The EU’s Charter of Fundamental Rights is 10 years old. The Council of the European Union is marking the anniversary by reaffirming the importance of the common values enshrined in the Charta. These cover human rights, the right to decent working conditions and collective bargaining and the right to free education.

At ETUCE we welcome the political support for these core principles, and stress the central role of education in promoting these values and fundamental human rights.

The Charter of Fundamental Rights, which was proclaimed on 7 December 2000, became legally binding with the Lisbon Treaty in 2009. enshrines certain political, social, and economic rights for European Union citizens and residents into EU law. The EU Charter also has an influence outside the EU’s borders, as it sets norms and standards that EU partner countries should follow when interacting with EU legislation or programmes. Making reference to the UN’s Declaration of Human Rights, it guarantees a broad range of rights and freedoms under six titles: Dignity, Freedoms, Equality, Solidarity, Citizens’ Rights, and Justice.

In its latest Conclusions the Council highlights the importance of the Charter, which has the same legal value as the Treaties of the European Union and must be fully respected by all member states and EU institutions. However, the results of a recent Eurobarometer survey on Charter awareness, which shows that only 42% of respondents have heard of the Charter and only 12% know what it is. Within this context, the Council calls on member states, the European Commission, the Fundamental Rights Agency, national human rights institutions and civil society to build awareness of the Charter and ensure training for relevant stakeholders.

Moreover, the conclusion states the Council’s commitment to measure and combat discrimination on any ground in order to promote and protect fundamental rights. This is especially important in light of the recent Fundamental Rights Report, published on 6 June 2019, which addresses the persisting issues of discrimination and inequality across Europe.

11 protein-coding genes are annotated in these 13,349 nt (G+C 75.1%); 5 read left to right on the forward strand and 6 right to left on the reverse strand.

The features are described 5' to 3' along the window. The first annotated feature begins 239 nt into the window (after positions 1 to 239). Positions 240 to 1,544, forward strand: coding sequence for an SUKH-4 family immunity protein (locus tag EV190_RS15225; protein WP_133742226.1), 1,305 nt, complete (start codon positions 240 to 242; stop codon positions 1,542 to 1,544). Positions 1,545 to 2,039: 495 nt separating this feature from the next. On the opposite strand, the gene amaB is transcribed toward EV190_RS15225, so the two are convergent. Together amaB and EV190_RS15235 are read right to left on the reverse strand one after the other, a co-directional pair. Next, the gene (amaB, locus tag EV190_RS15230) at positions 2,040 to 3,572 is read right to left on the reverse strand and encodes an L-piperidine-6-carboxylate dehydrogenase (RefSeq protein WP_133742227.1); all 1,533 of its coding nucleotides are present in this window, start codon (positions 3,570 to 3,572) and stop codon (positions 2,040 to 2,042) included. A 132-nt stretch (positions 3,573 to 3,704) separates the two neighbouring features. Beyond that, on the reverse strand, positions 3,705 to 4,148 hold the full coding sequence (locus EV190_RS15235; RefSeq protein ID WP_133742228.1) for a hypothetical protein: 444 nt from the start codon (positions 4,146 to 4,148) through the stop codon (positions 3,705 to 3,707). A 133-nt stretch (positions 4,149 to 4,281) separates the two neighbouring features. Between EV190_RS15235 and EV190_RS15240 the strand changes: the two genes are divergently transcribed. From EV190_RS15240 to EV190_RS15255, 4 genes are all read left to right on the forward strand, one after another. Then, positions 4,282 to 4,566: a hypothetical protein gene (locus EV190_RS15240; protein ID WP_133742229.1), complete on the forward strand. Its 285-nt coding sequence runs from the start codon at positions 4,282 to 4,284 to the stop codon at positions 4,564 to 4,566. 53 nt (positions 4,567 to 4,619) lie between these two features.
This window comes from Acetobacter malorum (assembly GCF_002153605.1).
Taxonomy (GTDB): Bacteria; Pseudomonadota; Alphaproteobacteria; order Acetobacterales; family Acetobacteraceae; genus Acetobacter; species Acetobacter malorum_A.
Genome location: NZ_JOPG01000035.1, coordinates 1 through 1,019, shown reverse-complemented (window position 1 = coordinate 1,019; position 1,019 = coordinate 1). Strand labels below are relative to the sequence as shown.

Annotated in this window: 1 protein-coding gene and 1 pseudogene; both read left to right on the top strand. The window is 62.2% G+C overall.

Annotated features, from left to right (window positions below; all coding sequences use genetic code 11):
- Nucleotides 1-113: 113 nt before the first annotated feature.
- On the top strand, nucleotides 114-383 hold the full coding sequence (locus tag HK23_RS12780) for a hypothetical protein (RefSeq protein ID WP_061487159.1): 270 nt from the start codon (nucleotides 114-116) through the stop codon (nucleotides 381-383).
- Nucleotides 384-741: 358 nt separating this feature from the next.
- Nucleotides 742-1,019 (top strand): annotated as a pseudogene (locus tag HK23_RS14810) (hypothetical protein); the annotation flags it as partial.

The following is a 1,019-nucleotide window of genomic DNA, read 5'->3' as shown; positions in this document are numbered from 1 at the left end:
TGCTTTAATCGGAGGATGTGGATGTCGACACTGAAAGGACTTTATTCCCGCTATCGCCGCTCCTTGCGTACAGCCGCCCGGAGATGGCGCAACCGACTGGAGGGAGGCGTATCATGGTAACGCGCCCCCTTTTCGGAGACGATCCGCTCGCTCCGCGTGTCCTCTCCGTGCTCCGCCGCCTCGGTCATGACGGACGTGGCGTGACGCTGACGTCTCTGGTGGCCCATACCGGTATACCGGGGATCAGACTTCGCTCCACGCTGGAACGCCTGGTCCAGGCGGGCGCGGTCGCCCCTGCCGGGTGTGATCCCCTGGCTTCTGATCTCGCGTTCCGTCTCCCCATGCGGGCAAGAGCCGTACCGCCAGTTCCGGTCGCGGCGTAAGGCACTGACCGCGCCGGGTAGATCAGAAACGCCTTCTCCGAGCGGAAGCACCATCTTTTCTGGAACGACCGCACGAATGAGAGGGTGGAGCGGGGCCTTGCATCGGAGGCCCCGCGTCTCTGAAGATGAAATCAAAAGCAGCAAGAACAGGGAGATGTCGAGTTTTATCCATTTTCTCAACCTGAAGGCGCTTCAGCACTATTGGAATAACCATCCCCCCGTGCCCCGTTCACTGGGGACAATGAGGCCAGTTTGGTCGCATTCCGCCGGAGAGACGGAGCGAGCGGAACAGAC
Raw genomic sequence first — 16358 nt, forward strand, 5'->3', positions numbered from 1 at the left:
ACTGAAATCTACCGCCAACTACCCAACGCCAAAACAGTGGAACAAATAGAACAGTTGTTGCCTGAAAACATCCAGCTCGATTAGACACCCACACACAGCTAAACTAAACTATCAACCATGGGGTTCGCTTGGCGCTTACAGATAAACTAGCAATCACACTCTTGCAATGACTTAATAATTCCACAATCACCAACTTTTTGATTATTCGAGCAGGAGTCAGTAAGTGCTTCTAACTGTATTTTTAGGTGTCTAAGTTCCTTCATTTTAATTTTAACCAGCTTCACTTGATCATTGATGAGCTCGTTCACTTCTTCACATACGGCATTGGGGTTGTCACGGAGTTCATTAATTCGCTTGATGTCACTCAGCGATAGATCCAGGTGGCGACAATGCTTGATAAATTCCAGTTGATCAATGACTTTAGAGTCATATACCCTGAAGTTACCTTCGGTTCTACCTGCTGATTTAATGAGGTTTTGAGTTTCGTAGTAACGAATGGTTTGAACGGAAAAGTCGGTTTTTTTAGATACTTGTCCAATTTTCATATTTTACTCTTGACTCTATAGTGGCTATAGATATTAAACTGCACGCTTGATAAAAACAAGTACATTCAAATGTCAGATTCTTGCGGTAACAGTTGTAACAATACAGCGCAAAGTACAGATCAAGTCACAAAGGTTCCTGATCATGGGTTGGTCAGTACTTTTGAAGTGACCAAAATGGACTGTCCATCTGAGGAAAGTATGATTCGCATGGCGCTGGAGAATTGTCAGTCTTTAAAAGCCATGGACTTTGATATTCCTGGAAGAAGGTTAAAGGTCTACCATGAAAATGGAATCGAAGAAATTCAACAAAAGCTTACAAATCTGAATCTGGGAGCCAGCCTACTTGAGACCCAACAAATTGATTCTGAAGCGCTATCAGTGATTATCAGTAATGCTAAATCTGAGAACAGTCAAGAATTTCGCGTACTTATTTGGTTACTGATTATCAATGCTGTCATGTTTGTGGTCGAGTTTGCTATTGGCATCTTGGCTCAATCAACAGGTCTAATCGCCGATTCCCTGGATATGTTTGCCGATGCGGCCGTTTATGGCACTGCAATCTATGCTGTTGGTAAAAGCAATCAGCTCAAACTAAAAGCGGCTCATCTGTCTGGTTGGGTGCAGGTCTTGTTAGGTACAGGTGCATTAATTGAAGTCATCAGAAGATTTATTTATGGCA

ETUCE strongly believes in the values represented by the Charter, in particular the right to education as stipulated in Article 14. Everyone should have the right to education, including the possibility to receive free compulsory education without discrimination.

Indeed, ETUCE and its member organisations work on the right to education in a diverse society and the role of education in strengthening fundamental rights and democratic citizenship. As part of our project EU CONVINCE – EU Common Values Inclusive Education (2018-2020), ETUCE recently published a Joint Statement on Citizenship Education & EU Common Values. This expresses the need for equal access to high quality and inclusive education and equal opportunities for all regardless of students’ gender, sexual orientation, abilities and educational needs, economic status, ethnicity, language, religion and citizenship status. The project’s closing conference, EU CONVINCE: Democratic citizenship, common values and inclusive education, will be held in Warsaw 14-15 November 2019.

Click here to see the Council’s conclusion on the Charter of Fundamental Rights.

Image Credit: Door and portico, St John's North by Philip Halling, used under cc-by-sa/2.0